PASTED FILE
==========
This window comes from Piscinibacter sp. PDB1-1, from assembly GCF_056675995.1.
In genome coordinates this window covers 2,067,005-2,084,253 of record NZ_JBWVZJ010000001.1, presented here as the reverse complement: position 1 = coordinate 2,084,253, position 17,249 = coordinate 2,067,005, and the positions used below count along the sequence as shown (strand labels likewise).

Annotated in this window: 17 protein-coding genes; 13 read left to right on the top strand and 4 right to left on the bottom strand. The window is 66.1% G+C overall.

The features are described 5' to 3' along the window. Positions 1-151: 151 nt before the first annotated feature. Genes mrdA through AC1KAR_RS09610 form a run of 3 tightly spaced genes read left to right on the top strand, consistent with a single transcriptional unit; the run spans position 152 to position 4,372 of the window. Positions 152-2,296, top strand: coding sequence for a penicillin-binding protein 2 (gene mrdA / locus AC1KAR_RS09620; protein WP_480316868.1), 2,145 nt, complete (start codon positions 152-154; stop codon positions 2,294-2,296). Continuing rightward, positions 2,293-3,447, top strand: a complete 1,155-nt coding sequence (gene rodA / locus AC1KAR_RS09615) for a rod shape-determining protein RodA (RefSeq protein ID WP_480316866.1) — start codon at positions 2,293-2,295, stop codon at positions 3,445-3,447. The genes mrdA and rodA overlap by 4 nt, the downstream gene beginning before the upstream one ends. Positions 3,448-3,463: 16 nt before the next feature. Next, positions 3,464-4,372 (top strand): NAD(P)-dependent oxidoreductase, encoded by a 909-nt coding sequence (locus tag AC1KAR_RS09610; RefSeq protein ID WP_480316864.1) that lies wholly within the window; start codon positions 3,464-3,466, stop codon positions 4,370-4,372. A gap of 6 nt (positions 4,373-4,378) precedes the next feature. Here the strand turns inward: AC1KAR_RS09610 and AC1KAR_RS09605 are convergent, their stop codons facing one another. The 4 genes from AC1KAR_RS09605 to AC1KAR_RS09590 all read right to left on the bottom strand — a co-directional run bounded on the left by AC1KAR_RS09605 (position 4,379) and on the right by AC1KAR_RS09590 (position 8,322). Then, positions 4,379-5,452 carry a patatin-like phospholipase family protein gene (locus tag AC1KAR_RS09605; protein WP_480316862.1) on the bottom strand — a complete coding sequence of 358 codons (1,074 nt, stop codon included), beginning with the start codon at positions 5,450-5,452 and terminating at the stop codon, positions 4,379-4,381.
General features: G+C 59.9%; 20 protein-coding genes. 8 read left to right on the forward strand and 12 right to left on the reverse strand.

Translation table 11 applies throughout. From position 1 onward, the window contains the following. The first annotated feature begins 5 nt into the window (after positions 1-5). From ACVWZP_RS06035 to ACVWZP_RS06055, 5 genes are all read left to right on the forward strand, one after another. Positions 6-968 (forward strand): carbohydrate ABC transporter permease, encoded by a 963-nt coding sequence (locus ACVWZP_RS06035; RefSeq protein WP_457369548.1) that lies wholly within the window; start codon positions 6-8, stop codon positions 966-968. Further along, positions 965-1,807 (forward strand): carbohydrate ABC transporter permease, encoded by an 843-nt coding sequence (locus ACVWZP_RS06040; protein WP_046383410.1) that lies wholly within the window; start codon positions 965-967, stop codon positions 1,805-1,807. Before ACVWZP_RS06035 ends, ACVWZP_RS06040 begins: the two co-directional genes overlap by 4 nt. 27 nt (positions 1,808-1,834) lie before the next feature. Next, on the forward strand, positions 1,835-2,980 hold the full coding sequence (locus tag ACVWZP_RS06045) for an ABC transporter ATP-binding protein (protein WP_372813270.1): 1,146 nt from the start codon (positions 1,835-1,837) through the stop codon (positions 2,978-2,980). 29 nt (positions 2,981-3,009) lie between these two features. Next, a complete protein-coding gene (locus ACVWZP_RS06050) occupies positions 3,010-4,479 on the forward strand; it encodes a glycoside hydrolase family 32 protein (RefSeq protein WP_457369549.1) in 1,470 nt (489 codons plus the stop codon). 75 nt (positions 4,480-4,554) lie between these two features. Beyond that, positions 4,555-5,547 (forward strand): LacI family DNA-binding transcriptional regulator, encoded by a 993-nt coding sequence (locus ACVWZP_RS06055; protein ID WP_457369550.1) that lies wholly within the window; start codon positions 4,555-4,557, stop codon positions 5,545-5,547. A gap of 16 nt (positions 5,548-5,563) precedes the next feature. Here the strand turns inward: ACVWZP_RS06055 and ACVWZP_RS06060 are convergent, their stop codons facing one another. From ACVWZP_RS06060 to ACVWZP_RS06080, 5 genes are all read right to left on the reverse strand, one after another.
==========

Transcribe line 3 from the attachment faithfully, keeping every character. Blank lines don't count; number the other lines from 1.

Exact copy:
Annotated in this window: 17 protein-coding genes; 13 read left to right on the top strand and 4 right to left on the bottom strand. The window is 66.1% G+C overall.